Whats the best way to send painting across the country?
June 5, 2009 10:02 AM   Subscribe

Whats an inexpensive way to send 2 paintings from Boston to San Francisco?

One painting is 4 ft. x 5 ft. and the other is 1-1/2 ft. x 2 ft. The bigger one is oil on canvas, the other is acrylic on canvas, and they are both stretched on wooden frames about 2 in. thick. They're a gift for friends and don't have a high monetary value, so I'm definitely not looking for museum quality shipping. I'd prefer to spend under 100$ each.

Is there a specialized service that will get them there undamaged? How much would that cost?

Would it be possible to use something like Fedex or UPS, or just the regular postal service? How should I package them to avoid damage? Do I need special stickers on the box saying "be careful!" or something like that?

If you've ever sent paintings through the mail, I'd like to hear about your experiences.
posted by askmeacct to Travel & Transportation (7 answers total) 1 user marked this as a favorite
Put them in a double thick mirror box with padding on the corners. Write "DO NOT LAY FLAT on them.

UPS and Fedex shouldn't have a problem with them. Th maximum "length + girth" size can be 165 inches for most carriers (130 in for USPS).

You are well within the size limits for the carriers.
posted by bensherman at 10:22 AM on June 5, 2009

FWIW, back in 1995 UPS shipped a bunch of framed prints (in glass) from LA to Tokyo without incident for me. These were packed quite well in double boxes &c. by a pro packing shop.

Due to the glass I couldn't get insurance on the shipment but I was younger and more risk-taking then.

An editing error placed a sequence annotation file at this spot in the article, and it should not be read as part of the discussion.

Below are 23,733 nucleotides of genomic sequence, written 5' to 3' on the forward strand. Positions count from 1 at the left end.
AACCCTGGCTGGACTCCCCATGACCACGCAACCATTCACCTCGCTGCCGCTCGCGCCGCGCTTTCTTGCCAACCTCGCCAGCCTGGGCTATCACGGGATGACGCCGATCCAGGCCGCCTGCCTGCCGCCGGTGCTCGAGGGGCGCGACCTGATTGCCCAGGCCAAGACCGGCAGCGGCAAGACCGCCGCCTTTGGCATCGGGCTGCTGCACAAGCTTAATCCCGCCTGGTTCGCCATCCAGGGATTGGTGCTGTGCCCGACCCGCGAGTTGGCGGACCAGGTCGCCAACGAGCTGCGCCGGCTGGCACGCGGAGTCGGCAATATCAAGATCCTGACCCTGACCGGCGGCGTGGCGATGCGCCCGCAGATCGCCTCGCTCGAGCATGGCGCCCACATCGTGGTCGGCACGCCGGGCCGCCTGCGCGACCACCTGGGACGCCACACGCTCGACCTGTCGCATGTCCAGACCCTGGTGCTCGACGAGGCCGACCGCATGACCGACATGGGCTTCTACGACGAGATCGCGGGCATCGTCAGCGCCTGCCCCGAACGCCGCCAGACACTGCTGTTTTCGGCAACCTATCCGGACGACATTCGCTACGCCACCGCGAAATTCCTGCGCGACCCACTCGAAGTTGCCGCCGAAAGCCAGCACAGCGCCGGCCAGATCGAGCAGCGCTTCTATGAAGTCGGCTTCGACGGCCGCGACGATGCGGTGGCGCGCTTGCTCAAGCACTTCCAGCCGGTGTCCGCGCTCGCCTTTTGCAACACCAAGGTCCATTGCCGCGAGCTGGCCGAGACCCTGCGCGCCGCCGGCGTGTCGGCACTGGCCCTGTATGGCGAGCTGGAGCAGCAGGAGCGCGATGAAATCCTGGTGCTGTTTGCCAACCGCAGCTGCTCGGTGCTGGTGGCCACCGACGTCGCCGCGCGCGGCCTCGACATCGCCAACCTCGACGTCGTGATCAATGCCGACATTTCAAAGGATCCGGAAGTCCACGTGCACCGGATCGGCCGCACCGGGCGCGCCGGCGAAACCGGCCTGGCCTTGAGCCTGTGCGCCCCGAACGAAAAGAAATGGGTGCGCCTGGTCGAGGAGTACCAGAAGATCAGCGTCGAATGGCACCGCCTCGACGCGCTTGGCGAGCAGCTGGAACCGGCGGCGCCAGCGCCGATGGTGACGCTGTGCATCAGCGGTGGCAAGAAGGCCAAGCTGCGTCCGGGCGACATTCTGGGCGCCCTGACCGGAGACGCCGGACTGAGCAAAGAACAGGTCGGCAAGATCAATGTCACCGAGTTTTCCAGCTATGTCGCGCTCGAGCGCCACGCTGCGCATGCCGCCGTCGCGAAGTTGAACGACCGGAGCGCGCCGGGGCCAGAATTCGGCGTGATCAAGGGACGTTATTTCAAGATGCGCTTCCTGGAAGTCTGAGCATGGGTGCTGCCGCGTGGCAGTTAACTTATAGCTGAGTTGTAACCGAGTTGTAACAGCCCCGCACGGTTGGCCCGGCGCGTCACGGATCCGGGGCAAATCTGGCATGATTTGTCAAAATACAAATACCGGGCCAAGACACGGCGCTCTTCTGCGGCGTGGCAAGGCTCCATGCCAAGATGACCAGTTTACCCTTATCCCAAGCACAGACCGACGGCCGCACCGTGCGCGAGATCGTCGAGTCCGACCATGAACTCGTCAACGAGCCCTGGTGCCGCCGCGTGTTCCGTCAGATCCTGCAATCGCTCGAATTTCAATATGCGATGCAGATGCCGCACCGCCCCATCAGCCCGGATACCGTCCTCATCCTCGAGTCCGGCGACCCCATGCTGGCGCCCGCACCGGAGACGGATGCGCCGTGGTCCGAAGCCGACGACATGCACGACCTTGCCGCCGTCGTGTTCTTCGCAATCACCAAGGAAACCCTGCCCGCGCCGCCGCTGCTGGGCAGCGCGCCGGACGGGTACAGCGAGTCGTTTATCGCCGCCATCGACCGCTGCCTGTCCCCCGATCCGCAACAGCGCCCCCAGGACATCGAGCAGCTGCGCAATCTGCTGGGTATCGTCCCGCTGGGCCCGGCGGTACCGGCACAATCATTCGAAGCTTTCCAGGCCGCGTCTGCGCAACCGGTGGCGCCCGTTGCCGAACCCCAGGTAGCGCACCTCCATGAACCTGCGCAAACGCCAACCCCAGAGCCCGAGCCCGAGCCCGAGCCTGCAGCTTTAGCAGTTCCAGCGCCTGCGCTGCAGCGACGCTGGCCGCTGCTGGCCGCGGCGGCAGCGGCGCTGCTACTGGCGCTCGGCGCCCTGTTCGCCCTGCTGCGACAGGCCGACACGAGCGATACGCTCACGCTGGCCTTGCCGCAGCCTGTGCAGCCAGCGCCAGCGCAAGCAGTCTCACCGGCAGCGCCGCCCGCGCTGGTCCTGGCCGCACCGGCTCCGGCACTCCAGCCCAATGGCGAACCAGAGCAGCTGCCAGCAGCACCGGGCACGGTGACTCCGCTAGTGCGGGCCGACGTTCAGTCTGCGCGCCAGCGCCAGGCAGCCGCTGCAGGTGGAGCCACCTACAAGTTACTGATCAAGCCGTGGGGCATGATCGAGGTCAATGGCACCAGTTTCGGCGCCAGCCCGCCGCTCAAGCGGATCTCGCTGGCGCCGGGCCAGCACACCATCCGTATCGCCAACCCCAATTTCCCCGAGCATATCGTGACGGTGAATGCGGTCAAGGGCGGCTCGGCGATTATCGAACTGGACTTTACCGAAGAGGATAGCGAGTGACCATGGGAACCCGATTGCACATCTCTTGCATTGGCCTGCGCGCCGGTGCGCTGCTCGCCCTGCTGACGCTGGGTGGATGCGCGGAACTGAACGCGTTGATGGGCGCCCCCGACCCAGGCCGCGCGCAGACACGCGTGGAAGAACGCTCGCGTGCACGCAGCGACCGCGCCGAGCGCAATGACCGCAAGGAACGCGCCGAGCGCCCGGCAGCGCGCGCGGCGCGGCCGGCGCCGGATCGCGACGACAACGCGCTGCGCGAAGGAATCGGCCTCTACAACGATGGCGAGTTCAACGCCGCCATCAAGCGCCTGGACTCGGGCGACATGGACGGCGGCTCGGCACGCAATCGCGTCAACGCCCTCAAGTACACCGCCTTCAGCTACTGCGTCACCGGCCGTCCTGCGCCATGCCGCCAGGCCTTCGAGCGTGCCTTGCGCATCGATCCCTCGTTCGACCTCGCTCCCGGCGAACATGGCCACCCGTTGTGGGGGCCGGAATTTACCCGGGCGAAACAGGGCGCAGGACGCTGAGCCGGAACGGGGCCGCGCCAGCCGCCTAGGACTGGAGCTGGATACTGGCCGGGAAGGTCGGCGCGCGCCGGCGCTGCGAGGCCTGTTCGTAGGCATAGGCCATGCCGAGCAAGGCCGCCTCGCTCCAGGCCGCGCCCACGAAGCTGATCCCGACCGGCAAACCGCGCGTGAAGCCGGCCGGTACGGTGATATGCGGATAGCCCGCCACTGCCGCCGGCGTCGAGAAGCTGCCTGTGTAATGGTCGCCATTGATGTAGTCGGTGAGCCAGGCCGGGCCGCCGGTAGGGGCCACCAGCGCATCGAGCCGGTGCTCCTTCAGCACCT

posted by @troy at 10:30 AM on June 5, 2009

I worked for an art business, and we always shipped things like this unstretched in a tube via UPS with insurance. This was a very inexpensive way to go.

You might want to compare prices to shipping them boxed vs. unstretched. The savings might allow you to ship them to a local frame shop who could re-stretch them for your friends (you could ship the stretcher bars in a second tube).
posted by extrabox at 10:46 AM on June 5, 2009

Yeh, I'm an active collector and anything stretched will incurr additional cost solely due to size.

I'd suggest taking them off the stretchers and shipping the paintings in rolled up in a cardboard tube. Even with insurance this will be cheaper than shipping on the stretchers.

Use the money you save to pay a local to re-stretch the paintings. I pretty much always acquire non local work this way.
posted by Mutant at 10:50 AM on June 5, 2009

The one thing I learned about packing art (both from personal experience and from an uncle who packs large - like huge - pieces of art and sculpture all day long at work) is that you don't want your art touching the box on the outside. Basically what is said above, double boxing, foam spacers between the art and the outside box, something like that. The outside box is frequently punctured and you want a buffer between that and what you are shipping.
posted by magnetsphere at 10:51 AM on June 5, 2009

Having moved from NYC to SF and shipped many boxes, I would recommend that if you're shipping boxes to buy the insurance, even if it's to insure the minimum of $100 worth of value. When the UPS lady came to pick up the boxes, I noticed that she took all the insured boxes first and treated them VERY carefully, while the rest of the boxes got run-of-the-mill treatment.
posted by choochoo at 10:57 AM on June 5, 2009

Thanks you all for your help.

If I decide to ship the paintings unstretched, How would I go about finding a local frame shop in SF that would restretch them for me? Would my friends have to go and pick it up at the frame shop or could they be delivered?

Alternatively, does anyone know of a pro packing shop in Boston that would help me package the paintings still on their stretchers?

Thanks again!
posted by askmeacct at 2:34 PM on June 5, 2009

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